Originally published 29 Jan 20
Here is an excerpt:
Topping and dozens of other canvassers were a part of that 2016 effort. It was an important study: Not only has social science found very few strategies that work, in experiments, to change minds on issues of prejudice, but even fewer tests of those strategies have occurred in the real world.
Typically, the conversations begin with the canvasser asking the voter for their opinion on a topic, like abortion access, immigration, or LGBTQ rights. Canvassers (who may or may not be members of the impacted community) listen nonjudgmentally. They don’t say if they are pleased or hurt by the response. They are supposed “to appear genuinely interested in hearing the subject ruminate on the question,” as Broockman and Kalla’s latest study instructions read.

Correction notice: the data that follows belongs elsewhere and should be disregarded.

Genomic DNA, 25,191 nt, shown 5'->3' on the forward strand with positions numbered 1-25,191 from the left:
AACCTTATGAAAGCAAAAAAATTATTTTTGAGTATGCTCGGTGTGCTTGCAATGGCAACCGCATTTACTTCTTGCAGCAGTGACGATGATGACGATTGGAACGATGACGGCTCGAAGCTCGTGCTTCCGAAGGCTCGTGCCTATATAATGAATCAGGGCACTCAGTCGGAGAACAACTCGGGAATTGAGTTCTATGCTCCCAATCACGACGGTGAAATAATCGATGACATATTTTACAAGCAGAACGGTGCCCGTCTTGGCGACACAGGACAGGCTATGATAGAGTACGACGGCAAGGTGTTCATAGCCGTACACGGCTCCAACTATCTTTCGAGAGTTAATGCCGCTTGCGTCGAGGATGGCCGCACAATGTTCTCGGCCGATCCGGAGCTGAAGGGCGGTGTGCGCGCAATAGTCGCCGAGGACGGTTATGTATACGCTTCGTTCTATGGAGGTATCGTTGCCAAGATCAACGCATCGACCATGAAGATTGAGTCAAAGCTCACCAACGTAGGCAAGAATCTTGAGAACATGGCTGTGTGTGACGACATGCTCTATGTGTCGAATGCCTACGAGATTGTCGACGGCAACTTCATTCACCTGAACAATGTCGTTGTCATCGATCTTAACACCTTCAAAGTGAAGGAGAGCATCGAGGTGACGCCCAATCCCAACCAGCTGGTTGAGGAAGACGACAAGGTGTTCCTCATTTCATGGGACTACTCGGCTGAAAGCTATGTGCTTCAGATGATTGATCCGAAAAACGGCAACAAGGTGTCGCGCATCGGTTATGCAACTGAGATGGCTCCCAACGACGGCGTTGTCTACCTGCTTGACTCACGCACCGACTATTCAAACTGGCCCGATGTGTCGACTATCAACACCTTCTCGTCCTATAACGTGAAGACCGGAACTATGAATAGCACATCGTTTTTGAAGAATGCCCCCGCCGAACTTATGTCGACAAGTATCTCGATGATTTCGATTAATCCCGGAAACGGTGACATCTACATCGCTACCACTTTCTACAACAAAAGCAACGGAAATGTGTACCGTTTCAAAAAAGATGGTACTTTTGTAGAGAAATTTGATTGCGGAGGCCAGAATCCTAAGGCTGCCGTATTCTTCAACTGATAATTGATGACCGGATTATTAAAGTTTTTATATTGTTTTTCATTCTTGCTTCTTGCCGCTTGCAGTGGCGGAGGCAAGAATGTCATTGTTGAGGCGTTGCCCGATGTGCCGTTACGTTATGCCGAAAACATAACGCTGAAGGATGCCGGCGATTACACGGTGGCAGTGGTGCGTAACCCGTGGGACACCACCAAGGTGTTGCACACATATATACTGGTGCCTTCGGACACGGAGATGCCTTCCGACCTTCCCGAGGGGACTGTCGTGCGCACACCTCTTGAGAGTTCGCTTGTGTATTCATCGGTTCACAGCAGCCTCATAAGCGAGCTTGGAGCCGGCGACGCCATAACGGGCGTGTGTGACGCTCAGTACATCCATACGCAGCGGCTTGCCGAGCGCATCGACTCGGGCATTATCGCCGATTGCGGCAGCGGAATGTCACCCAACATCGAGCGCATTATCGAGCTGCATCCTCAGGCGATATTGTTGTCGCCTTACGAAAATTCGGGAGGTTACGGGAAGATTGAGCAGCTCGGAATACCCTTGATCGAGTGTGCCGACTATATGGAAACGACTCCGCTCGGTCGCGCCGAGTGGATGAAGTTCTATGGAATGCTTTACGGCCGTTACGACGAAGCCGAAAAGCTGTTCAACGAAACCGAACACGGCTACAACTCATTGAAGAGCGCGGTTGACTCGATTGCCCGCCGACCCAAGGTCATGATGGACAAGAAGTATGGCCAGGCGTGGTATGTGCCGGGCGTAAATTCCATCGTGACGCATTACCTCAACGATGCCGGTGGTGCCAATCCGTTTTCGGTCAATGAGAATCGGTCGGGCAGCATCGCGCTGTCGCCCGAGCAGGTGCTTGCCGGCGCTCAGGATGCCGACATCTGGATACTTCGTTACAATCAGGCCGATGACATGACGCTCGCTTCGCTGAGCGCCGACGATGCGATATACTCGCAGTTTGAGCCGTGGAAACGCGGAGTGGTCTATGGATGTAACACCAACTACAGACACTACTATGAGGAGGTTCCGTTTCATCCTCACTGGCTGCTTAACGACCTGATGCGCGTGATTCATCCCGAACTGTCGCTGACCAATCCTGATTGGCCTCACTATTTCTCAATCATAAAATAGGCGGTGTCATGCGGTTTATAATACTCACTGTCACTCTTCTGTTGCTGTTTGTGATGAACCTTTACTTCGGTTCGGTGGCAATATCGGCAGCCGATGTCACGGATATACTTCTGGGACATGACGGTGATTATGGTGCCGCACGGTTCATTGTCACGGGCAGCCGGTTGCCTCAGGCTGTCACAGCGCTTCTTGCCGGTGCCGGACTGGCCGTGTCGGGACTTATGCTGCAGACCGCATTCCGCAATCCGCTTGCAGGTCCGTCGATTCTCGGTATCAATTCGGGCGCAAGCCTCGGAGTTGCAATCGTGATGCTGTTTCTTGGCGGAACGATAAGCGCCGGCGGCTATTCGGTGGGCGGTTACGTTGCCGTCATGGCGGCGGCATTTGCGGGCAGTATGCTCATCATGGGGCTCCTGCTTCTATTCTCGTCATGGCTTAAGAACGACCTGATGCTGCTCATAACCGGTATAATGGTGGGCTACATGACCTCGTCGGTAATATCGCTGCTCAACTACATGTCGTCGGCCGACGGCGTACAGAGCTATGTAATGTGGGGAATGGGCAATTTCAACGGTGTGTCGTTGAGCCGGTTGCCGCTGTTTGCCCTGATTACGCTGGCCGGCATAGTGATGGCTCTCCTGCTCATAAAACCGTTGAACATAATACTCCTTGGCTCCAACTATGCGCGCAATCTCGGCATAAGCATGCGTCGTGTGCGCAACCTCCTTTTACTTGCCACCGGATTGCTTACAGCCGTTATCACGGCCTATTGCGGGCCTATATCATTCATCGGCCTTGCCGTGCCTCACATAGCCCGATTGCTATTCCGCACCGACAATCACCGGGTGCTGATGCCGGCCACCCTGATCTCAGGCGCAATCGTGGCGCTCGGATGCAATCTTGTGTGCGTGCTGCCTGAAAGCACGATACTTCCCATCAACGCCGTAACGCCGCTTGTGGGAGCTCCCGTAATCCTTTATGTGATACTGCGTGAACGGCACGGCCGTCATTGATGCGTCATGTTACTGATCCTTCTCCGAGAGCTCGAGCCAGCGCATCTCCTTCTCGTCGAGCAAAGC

The canvassers then ask if the voters know anyone in the affected community, and ask if they relate to the person’s story. If they don’t, and even if they do, they’re asked a question like, “When was a time someone showed you compassion when you really needed it?” to get them to reflect on their experience when they might have felt something similar to the people in the marginalized community.
The canvassers also share their own stories: about being an immigrant, about being a member of the LGBTQ community, or about just knowing people who are.
It’s a type of conversation that’s closer to what a psychotherapist might have with a patient than a typical political argument. (One clinical therapist I showed it to said it sounded a bit like “motivational interviewing,” a technique used to help clients work through ambivalent feelings.) It’s not about listing facts or calling people out on their prejudicial views. It’s about sharing and listening, all the while nudging people to be analytical and think about their shared humanity with marginalized groups.
The info is here.